Everybody Has Their Reasons:
An Interview with Asghar Farhadi
By Matthew Eng

No individual in the films of Asghar Farhadi is allowed to go unnoticed in the viewer’s eyes. From the guilt-ridden circle of friends in About Elly to the vulnerable family members and determined interlopers of A Separation and The Past, the characters that Farhadi has crafted across his nearly 15-year film career are at once tightly woven to each other and emotionally isolated, locking horns and taking sides in conflicts they have precipitated. These plots may be driven by a handful of central figures in contained settings (a villa along the Caspian Sea, an apartment in Tehran, a standalone house in Paris), but his ensembles run deep and wide. Farhadi can see the importance of even the most minor characters and allows each to leave distinctive imprints on his protagonists and films.

Farhadi’s latest drama, the Academy Award–nominated The Salesman, is his most wide-ranging work to date, a prismatic psychological study dotted with secondary characters who complicate the lives of contemporary Iranian couple Emad (Shahab Hosseini, in a robust, Cannes-winning performance) and Rana (a devastating Taraneh Alidoosti), part-time regional theater actors. After their apartment complex nearly collapses in the film’s foreboding opening scene, the couple’s fresh start in a new place is brutally disrupted when Rana is attacked one night while home alone. The aftershock of this personal disturbance plays out on two stages: the literal one, where both perform in a production of Arthur Miller’s Death of a Salesman that reflects and refracts their trauma, and the home, where every word and gesture takes on an added weight as the two attempt to move forward. Along the way, neighbors, strangers, landlords, students, fellow actors, children of actors, and several more mysterious figures surface from the margins of the film and are absorbed into the action. As their symbolic purpose and individual complexities come into focus, these characters reveal simple and humbling truths about their creator. Farhadi’s profound interest in people manifests itself with a generosity of spirit that signals a contemporary humanist cinema all its own. The Salesman’s narrative intrigues and subtextual insights into Miller’s canonical work are as fascinatingly thorny as any in Farhadi’s earlier films, but the rotating faces of The Salesman may endure the longest.

I talked to Farhadi about the special challenges of directing supporting actors, his decision to revisit the medium of the stage, and his great, overarching crusade of eliciting the audience’s empathy for all.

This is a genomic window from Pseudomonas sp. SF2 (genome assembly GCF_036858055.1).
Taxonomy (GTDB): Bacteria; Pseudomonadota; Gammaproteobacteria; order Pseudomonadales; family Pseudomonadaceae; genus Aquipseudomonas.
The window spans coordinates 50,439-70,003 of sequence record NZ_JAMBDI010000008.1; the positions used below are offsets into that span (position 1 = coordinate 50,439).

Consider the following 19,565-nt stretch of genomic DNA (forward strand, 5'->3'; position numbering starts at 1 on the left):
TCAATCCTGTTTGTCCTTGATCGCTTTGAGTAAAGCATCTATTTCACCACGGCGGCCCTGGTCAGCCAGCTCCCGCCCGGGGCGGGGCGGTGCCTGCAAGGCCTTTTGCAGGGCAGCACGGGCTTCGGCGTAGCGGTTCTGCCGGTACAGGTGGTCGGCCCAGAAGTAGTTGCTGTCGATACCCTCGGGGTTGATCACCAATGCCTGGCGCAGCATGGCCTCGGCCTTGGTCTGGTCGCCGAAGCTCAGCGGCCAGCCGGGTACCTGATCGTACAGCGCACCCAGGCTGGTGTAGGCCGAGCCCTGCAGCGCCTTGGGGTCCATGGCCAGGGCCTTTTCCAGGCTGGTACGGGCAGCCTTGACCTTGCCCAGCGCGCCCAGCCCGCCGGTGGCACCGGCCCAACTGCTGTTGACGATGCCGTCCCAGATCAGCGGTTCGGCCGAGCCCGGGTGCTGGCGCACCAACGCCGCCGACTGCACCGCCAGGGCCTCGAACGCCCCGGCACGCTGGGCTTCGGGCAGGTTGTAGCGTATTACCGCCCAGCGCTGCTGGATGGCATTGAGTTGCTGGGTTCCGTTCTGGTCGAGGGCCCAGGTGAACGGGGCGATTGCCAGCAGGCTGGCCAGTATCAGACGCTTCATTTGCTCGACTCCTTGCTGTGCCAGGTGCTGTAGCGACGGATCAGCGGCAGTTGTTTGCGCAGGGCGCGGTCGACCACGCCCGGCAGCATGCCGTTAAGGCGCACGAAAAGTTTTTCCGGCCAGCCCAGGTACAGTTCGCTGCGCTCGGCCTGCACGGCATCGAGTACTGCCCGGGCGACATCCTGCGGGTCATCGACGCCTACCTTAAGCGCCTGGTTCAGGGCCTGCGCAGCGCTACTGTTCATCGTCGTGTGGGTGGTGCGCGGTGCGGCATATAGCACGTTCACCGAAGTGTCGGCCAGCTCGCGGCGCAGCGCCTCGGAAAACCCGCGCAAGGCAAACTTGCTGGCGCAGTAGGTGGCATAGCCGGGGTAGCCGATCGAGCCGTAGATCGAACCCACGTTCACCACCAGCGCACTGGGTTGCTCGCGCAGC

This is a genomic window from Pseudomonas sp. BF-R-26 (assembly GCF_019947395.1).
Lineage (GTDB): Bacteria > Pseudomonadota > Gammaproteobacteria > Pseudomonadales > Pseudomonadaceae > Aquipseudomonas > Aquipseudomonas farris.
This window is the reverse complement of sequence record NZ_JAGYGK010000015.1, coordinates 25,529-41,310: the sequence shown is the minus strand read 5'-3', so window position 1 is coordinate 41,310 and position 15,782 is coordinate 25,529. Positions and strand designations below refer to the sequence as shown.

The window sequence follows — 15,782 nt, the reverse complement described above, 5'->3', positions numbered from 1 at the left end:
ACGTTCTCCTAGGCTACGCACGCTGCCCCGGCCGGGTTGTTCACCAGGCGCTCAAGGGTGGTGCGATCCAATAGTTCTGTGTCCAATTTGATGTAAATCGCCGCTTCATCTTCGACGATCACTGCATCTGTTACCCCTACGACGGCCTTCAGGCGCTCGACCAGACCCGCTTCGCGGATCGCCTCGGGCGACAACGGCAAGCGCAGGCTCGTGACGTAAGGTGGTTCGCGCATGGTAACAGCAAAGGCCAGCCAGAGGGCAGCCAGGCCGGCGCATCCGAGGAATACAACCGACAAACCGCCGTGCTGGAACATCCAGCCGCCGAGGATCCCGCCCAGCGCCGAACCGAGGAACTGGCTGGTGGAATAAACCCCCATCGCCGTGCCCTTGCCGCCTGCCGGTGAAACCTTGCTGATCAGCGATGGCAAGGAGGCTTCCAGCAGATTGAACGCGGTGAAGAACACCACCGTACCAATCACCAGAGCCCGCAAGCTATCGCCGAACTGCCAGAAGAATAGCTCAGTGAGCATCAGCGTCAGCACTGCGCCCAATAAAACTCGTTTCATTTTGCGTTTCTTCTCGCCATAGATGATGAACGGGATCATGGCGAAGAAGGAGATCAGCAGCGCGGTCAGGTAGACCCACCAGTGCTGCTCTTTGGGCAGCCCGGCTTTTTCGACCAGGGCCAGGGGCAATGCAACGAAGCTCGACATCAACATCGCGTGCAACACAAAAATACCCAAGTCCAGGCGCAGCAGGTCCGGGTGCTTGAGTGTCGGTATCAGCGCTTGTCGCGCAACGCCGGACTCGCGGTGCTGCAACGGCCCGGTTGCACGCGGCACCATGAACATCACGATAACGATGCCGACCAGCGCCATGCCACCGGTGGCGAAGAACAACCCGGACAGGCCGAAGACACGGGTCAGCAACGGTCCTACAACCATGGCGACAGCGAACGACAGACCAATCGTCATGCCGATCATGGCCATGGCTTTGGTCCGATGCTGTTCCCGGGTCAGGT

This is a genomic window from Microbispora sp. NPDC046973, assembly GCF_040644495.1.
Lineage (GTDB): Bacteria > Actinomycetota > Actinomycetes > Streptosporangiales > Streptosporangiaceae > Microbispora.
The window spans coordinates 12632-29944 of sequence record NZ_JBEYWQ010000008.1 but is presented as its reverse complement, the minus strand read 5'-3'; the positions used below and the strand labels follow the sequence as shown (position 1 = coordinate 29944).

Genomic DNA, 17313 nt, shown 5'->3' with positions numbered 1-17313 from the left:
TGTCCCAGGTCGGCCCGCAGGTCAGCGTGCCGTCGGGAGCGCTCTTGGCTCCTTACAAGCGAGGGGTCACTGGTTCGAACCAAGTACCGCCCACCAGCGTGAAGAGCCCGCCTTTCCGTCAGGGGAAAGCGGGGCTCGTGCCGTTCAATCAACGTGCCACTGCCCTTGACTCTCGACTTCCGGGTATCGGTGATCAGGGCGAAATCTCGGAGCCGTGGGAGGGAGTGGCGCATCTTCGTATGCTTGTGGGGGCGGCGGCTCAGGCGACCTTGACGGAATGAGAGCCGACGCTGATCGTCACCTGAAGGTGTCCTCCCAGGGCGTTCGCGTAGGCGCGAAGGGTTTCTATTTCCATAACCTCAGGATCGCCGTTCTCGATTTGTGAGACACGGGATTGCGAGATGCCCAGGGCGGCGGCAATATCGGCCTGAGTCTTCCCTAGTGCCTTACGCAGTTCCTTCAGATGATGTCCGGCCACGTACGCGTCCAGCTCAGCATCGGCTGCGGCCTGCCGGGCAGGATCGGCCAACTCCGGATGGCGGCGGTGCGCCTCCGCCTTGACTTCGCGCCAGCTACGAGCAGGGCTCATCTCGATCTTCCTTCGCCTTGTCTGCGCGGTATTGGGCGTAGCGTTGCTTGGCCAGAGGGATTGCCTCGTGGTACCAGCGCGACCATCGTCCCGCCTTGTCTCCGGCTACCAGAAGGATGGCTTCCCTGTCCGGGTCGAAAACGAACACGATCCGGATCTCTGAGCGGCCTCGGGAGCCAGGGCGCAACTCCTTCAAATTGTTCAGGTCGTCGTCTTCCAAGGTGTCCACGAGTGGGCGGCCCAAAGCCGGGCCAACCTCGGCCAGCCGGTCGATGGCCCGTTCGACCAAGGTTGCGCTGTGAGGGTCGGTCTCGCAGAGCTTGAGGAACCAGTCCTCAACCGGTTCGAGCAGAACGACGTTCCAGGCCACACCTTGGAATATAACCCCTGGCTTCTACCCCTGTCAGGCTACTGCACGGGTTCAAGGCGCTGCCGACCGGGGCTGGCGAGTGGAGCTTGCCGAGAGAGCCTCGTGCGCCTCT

Reverse Shot: How did this story take shape? Did you always intend to interweave Arthur Millers play with the films central drama?

Asghar Farhadi: From the beginning, I knew I had two characters who were theater actors. And I wrote this story as a treatment in three or four pages. And then I asked myself, what type of play are they doing, really? I started to read lots of plays, many of which I had read as a student during my time at university. Some of the plays were close, thematically, to my story. Some of them had a similar character. Some of them were too bold, too on-the-nose if I were to use them. And then I got to Death of a Salesman. And after 20 years, when I read Death of a Salesman again, it seemed like Arthur Miller knew that I was going to write this story and wrote this play for me. It was astonishing to me, how many details were so similar in Death of a Salesman and my story. I tried to give harmony to these connections. I didn’t want it to look like an adaptation, although it is a kind of adaptation. It’s like a mirror in front of my own story. For example, the character of the woman in Death of a Salesman who is in the motel with Willy when Biff sees them together is like the character of the woman who lived in the apartment before my main characters moved in. Or the characters of the old man and woman who come at the end of my story are, for me, the Iranian versions of Willy Loman and his wife, Linda. I started to connect these characters and make them match each other.